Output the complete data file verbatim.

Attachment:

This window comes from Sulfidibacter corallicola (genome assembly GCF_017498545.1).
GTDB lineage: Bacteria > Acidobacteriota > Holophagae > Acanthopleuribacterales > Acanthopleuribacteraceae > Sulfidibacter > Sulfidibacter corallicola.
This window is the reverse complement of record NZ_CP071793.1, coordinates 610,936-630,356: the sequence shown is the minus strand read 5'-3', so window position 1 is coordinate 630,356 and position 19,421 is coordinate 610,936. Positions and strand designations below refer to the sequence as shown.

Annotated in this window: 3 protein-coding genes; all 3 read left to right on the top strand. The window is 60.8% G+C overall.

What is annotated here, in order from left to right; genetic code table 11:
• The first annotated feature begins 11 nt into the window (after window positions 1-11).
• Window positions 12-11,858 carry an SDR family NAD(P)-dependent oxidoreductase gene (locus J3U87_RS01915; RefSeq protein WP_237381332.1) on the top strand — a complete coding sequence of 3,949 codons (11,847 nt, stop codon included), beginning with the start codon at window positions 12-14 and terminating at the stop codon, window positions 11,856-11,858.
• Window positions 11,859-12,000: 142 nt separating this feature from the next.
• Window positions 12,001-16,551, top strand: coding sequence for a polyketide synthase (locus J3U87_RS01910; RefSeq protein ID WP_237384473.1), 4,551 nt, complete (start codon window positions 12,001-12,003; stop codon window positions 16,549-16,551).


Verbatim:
This window comes from Sulfidibacter corallicola (genome assembly GCF_017498545.1).
GTDB lineage: Bacteria > Acidobacteriota > Holophagae > Acanthopleuribacterales > Acanthopleuribacteraceae > Sulfidibacter > Sulfidibacter corallicola.
This window is the reverse complement of record NZ_CP071793.1, coordinates 610,936-630,356: the sequence shown is the minus strand read 5'-3', so window position 1 is coordinate 630,356 and position 19,421 is coordinate 610,936. Positions and strand designations below refer to the sequence as shown.

Annotated in this window: 3 protein-coding genes; all 3 read left to right on the top strand. The window is 60.8% G+C overall.

What is annotated here, in order from left to right; genetic code table 11:
• The first annotated feature begins 11 nt into the window (after window positions 1-11).
• Window positions 12-11,858 carry an SDR family NAD(P)-dependent oxidoreductase gene (locus J3U87_RS01915; RefSeq protein WP_237381332.1) on the top strand — a complete coding sequence of 3,949 codons (11,847 nt, stop codon included), beginning with the start codon at window positions 12-14 and terminating at the stop codon, window positions 11,856-11,858.
• Window positions 11,859-12,000: 142 nt separating this feature from the next.
• Window positions 12,001-16,551, top strand: coding sequence for a polyketide synthase (locus J3U87_RS01910; RefSeq protein ID WP_237384473.1), 4,551 nt, complete (start codon window positions 12,001-12,003; stop codon window positions 16,549-16,551).